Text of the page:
In 2009, Alguersuari was at eighth position in the Formula Renault 3.5 Series by mid-season when he was called to the position of reserve driver for the Red Bull Racing F1 Team, as well as its sister-team Scuderia Toro Rosso. Following the departure of Sebastien Bourdais from Toro Rosso, Alguersuari took the wheel for the team at the 2009 Hungarian Grand Prix – a history making event. Alguersuari completed the Formula Renault 3.5 Series that year, ending up at sixth by the end of the season.
While Alguersuari’s F1 debut may have been quite low-key, recognizing the potential of this youngdriver, Toro Rosso has retained him for the 2010 F1 Championship season. Jaime Alguersuari claimed thirteenth place in the first race of the season, the 2010 Formula 1 Gulf Air Bahrain Grand Prix. No doubt F1 fans will be keeping a keen eye on the youngest ever competitor in F1 racing.
Be sure to book your ticket for the this exciting leg of the Formula One Grand Prix action.
Date: July 26, 2009
Venue: Hungaroring Circuit
The exhilarating motor sport of Formula One Racing has captured the hearts and minds of thousands all over the world. This high-ranking form of motor racing is considered by many to be the most difficult and dangerous. It is also a premier form of motor sport – one in which the drivers have to work their way up through the various ranks of racing in order to be deemed worthy to compete as a Formula One driver. Almost every facet of the sport is expensive, and many drivers consider it a privilege to be chosen by certain top-rated F1 teams. However the term ‘money makes money’ is certainly true of the sport and companies and teams know that winning is pivotal to success and longevity. Thus, Formula One races are organised into a number of Grand Prixs which are held across the globe each year. Teams may choose to compete at only local Grand Prix events, but the chances of success and prestige are increased when they tackle as many Grand Prixs as possible. In addition, top drivers prefer to race for teams which will give them the chance to race as much as possible – especially since it will mean that they can compete for the much coveted “World Championship” prize. Winning such a prize is not only beneficial for the driver – but also for the team responsible for producing and supporting the car carrying the driver accross the finish line. This further increases the team’s prestige, sponsorship and support and ensures their longevity.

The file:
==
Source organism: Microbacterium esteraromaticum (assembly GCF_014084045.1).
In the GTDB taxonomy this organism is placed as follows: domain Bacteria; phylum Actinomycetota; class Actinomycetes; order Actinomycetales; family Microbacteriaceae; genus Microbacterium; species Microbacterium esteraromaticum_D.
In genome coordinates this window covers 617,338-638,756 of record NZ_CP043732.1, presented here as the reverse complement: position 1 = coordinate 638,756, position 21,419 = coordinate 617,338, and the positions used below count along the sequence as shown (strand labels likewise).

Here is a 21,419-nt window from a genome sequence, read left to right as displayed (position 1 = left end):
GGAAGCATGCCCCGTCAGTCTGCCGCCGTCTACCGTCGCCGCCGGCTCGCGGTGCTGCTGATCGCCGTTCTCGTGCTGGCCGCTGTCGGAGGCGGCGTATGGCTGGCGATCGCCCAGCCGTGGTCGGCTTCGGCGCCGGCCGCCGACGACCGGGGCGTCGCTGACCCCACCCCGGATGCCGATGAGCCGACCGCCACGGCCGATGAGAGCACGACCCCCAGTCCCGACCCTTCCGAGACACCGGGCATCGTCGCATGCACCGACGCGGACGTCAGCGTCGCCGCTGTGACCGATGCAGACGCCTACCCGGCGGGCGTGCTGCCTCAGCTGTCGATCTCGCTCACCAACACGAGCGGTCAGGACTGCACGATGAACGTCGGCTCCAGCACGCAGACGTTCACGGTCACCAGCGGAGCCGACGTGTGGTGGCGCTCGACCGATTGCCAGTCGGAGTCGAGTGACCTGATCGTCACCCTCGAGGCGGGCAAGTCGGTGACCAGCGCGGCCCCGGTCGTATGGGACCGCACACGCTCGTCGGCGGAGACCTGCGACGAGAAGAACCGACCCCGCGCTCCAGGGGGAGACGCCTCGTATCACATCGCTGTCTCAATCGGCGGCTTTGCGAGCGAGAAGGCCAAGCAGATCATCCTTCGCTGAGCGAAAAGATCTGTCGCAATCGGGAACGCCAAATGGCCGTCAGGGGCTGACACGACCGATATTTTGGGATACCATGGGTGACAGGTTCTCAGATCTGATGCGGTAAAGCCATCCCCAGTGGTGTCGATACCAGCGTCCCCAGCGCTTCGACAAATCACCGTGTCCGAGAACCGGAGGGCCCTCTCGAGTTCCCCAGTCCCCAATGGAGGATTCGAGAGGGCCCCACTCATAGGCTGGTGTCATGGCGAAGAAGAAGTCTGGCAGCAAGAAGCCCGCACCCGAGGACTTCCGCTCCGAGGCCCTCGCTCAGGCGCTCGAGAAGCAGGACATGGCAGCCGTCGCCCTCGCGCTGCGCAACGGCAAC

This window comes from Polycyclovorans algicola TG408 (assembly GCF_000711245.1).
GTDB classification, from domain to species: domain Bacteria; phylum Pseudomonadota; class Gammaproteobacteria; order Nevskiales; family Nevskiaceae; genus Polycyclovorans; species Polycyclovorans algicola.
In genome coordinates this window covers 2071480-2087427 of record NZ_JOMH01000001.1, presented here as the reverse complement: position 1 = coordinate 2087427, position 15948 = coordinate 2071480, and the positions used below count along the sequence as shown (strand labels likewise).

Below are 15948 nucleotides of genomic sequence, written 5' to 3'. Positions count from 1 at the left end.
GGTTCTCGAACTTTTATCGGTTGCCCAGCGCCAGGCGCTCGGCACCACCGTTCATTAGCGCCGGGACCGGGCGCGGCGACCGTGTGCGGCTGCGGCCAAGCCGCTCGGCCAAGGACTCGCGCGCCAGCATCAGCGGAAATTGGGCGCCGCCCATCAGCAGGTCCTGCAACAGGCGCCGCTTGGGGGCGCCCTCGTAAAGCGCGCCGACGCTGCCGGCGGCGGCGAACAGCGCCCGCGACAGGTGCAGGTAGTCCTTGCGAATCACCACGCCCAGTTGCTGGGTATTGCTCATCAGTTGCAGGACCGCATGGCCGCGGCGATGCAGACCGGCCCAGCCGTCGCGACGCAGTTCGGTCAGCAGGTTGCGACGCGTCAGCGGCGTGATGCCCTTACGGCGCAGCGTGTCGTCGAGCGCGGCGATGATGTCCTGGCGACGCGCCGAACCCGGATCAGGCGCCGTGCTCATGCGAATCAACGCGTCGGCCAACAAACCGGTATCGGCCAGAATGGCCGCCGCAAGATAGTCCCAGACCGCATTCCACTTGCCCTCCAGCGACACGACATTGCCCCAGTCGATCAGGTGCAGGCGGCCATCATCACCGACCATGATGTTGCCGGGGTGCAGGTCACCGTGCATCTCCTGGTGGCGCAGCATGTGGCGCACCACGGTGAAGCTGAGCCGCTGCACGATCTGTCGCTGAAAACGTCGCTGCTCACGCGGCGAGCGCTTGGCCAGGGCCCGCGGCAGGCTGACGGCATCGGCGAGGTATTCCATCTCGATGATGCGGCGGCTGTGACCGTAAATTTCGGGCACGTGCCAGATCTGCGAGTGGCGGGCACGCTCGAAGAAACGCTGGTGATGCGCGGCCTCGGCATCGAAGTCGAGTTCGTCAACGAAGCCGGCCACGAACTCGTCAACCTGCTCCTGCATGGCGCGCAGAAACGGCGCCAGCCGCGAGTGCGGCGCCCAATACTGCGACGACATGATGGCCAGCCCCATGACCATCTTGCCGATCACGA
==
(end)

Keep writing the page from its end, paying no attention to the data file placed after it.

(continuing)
If you are Formula One fan, you will already be aware of the fact that there are dozens of Grand Prixs held each year in virtually every corner of the globe. Teams may travel to different continents as they race at the various Grand Prixs held in different countries. European events such as the Monaco Grand Prix, the Belgian Grand Prix, the Italian Grand Prix, the Hungarian Grand Prix, the German Grand Prix, the French Grand Prix, the Spanish Grand Prix, the San Marino Grand Prix and the British Grand Prix enjoy broad coverage. Further afield, the Malaysian Grand Prix, the Chinese and Japanese Grand Prix, the Australian Grand Prix and the South African Grand Prix also enjoy good support. In the Americas, the Canadian Grand Prix and the US Grand Prix take top priority. Why not find out more about each of these great races by looking at the brief description we have listed on our site?